Just another site

Part of Your World

on August 23, 2011

“What would I give to live where you are? What would I pay to stay here, beside you? What would I do to see you smiling at me? Where would we walk? Where would we run, if we could stay all day in the sun? Just you and me, and I could be part of your world…”

In my spare time (haha), I sometimes get paid to play Disney Princesses at little girls’ parties. One of the favorites is, of course, Ariel, the Little Mermaid (though to be honest, I think the adult women love her more than some of the kids)! This is a fun gig; I always wanted to *be* a Disney princess, and getting paid to do it is a super bonus perk.

But today I was singing this part of Ariel’s most popular song (above) to myself, and it brought tears to my eyes. All of the sudden, I began to relate to Ariel’s perspective, and then the tears flowed freely. What would I do to be part of your world – your “normal,” “typically developing,” regular parenting, non-special-education, IEP-free world? What would Alex give someday to see another child smiling at him with no reservations, no confusion, no misunderstanding, ready to run and “stay all day in the sun” with him?

In his book “All I Really Need to Know I learned in Kindergarten,” Robert Fulghum tells a story about Mermaids in a world of Giants, Wizards, and Dwarfs. The story is, of course about playing a game in which a little girl doesn’t believe she fits. Essentially, if the world is made up of Giants, Wizards, and Dwarfs, where do the Mermaids stand? His ultimate answer to the young “Mermaid”was that she got to stand apart, with him, the King of the Sea. That made her feel very special.

Now, that’s a beautiful story and also one I can relate to, because I can see the beauty in my child. I can see how special he is, and that he will stand apart from others throughout his life, probably in some wonderful ways. But standing apart from others can be very lonely, too.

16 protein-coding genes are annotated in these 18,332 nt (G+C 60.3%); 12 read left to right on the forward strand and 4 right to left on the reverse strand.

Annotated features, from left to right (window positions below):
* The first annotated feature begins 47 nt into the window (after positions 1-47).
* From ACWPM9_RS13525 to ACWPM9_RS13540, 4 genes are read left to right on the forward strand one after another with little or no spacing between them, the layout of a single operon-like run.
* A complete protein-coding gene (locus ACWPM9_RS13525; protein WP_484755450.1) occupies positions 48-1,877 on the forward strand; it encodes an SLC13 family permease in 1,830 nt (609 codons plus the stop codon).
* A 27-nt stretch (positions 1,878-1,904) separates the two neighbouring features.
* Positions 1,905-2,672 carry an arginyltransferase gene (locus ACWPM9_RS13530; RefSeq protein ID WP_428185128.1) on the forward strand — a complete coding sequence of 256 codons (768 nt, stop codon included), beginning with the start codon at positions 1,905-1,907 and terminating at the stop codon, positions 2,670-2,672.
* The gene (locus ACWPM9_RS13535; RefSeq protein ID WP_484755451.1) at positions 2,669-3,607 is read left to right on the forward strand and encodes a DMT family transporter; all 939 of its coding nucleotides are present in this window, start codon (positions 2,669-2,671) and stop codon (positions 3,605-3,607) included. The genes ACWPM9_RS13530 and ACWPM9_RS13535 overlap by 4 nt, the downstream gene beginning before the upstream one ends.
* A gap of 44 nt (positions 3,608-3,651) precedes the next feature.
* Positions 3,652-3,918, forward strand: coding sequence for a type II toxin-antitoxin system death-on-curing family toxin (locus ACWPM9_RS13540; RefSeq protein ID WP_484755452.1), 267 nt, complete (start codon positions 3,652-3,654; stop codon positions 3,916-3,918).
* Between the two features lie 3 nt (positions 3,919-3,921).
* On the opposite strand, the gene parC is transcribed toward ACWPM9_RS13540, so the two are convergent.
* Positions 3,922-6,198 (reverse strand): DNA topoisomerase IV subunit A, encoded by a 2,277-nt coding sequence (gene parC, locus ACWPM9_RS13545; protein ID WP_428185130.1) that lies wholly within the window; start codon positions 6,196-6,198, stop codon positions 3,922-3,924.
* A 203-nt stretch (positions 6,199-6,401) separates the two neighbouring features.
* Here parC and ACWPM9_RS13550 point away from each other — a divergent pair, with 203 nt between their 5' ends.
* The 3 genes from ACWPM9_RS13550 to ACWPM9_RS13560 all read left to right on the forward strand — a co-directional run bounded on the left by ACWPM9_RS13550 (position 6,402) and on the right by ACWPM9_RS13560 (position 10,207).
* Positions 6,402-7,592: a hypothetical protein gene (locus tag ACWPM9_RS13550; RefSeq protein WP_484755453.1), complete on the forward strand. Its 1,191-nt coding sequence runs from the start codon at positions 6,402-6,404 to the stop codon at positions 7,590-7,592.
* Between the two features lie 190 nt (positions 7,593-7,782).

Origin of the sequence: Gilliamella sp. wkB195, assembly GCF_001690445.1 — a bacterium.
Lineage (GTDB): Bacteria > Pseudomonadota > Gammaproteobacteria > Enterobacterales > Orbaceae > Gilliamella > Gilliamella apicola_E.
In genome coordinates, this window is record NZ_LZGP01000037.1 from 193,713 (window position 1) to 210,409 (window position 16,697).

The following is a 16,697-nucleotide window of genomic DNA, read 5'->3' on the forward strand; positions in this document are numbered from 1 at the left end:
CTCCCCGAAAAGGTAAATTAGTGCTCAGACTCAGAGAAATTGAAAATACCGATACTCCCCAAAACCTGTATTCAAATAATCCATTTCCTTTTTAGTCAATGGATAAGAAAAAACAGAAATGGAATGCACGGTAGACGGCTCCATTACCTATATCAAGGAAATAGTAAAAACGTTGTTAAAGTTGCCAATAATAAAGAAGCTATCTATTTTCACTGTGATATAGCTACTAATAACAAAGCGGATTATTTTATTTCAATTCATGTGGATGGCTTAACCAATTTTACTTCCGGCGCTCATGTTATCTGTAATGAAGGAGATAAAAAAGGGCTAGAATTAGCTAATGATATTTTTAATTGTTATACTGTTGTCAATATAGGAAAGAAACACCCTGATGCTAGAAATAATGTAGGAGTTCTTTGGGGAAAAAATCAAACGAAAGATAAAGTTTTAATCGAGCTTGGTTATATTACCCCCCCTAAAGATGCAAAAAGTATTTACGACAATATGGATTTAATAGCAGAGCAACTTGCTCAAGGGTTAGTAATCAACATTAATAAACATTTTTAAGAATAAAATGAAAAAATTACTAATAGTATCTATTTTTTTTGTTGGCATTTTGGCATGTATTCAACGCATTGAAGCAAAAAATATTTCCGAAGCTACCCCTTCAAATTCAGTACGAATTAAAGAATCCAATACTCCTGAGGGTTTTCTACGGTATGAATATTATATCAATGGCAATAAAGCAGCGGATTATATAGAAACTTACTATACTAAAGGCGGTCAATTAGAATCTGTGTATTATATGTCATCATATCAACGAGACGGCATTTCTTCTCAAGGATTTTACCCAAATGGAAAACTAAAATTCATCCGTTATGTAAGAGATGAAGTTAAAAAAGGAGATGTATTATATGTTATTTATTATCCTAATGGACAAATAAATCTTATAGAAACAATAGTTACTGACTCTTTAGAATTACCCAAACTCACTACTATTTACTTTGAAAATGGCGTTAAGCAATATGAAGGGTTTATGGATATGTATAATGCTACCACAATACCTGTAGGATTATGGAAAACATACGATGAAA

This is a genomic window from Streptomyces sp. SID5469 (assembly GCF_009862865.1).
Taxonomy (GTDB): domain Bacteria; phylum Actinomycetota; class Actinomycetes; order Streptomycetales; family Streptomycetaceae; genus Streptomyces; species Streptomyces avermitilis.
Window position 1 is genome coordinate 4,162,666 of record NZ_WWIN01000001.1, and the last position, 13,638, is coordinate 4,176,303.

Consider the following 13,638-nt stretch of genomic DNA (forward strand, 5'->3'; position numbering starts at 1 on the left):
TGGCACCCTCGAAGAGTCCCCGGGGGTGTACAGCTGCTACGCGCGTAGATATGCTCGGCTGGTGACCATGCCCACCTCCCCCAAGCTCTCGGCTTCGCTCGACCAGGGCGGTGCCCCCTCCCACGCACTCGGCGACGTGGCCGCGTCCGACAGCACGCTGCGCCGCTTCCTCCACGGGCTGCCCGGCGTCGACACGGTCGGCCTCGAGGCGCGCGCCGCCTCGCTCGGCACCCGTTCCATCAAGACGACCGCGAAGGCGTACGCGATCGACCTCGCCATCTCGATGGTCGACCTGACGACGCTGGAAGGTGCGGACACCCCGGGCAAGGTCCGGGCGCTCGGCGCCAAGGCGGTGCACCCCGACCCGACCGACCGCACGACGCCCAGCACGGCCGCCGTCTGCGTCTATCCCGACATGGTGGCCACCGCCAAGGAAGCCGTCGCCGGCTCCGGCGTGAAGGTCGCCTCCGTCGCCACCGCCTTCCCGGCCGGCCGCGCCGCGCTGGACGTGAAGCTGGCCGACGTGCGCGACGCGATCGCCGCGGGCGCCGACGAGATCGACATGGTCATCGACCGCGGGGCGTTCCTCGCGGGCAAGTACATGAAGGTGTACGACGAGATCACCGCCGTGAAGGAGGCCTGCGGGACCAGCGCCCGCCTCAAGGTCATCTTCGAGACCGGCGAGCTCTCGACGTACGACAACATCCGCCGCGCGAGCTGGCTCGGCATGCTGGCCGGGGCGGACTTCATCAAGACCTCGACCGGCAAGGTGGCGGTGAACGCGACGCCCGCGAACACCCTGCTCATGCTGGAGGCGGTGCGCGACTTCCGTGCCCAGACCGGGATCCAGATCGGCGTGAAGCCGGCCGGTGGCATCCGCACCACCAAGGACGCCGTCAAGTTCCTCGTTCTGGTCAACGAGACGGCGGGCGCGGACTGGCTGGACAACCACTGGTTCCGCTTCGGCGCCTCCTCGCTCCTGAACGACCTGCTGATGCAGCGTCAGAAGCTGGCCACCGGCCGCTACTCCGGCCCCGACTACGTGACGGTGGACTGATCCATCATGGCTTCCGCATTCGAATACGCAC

As parents of kids with special needs & differences, we stand apart, too. And we get lonely. Networking with other special needs parents helps greatly, but there are many times that those other families, our “Kings of the Sea” can’t be there, and we have to stand apart all by ourselves, with our children, looking in on other peoples’ worlds.

I’m having to fight the school district a little bit right now to ensure the best education for my son, and that sets me apart. And it often doesn’t feel good. I’m not going at it alone, and I know others will help me, but that doesn’t make the tears go away during the times I sit alone, singing stupid songs about wanting to be a part of another person’s world. It doesn’t always take away the sadness, the mourning I still do for that normal life I thought I’d have…you know, that life with a white picket fence, 2.5 kids, a career, and a clean house?

No, I wouldn’t trade my little Merman for anything. I wouldn’t take any of it back (except maybe for losing my temper once in a while), and I wouldn’t want any other child. But I still long for a more normal life sometimes. I think we all do. That’s all I’m longing for today…just a little part of your world.

❤ Kristi


2 responses to “Part of Your World

  1. Mary Bradford says:

    Thanks you for your lovely posting. I was at home having one of “those” day at home that challenge every part of your parenting skills. I was feeling “overwhelmed” and sat down at the computer to “de stress” a little-while little one watch a movie. I opened you email, and read your lovely story-and tears began to flow. Thank you for helping me to remember to celebrate even in those challenging time we face as a parents.

  2. Kristi,

    You amaze me! Thank you for what you do on a daily basis! I had a story typed to explain why I say Thank you! However, Just know this you are not just fighting for Your little boy but all little boys and girls with IEP’s! They might be different however there hearts are all the same! Tell Alex that we love him and Andrew misses playing with him and his cars! When Andrew see’s the pictures of Alex, he calls out that’s my friend has lots of cars! He’s nice! How do kids remember after only a couple of visits! Thank up for being you and Thank Alex for being him!

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